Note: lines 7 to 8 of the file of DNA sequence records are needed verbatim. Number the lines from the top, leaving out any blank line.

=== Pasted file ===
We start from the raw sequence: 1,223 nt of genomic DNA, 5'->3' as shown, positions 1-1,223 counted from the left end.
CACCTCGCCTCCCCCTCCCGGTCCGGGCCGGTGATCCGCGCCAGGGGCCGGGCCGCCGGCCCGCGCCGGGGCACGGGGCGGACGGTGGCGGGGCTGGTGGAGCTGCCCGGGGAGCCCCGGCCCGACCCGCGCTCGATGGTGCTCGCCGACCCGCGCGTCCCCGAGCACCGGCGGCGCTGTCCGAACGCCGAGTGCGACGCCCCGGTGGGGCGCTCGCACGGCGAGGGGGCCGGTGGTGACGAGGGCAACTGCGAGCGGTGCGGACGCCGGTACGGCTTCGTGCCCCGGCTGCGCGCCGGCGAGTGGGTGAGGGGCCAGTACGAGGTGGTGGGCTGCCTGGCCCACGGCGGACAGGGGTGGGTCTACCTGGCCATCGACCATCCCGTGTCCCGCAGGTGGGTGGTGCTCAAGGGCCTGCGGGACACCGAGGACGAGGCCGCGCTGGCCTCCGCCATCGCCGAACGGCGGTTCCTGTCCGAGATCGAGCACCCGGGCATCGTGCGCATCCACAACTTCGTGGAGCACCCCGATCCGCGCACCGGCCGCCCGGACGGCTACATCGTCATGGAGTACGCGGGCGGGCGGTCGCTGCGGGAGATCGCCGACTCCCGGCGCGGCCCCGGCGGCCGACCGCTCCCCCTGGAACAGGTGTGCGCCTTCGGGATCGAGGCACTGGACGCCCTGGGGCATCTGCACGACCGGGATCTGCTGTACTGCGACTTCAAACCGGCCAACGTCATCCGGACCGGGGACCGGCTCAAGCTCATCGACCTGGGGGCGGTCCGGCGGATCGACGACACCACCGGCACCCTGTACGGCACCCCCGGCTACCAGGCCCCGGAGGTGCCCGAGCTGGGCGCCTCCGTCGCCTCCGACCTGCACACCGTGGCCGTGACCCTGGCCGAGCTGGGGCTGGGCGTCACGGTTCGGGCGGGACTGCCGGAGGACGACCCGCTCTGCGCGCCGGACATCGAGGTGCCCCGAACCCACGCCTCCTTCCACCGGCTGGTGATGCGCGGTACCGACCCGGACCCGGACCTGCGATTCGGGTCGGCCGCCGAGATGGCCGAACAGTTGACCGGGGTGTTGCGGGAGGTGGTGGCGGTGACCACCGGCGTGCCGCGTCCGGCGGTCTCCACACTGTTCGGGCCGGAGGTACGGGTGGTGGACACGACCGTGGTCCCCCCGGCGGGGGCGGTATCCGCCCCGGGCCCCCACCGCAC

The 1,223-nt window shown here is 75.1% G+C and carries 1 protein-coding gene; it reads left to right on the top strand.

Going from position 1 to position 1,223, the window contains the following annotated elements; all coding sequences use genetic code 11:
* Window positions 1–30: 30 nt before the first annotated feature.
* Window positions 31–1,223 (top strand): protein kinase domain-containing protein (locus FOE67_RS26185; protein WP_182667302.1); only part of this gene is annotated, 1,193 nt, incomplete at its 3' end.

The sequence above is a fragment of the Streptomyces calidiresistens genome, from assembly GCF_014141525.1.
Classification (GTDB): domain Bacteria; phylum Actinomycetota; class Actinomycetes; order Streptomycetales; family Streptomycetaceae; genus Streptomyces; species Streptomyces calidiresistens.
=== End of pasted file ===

The sequence above is a fragment of the Streptomyces calidiresistens genome, from assembly GCF_014141525.1.
Classification (GTDB): domain Bacteria; phylum Actinomycetota; class Actinomycetes; order Streptomycetales; family Streptomycetaceae; genus Streptomyces; species Streptomyces calidiresistens.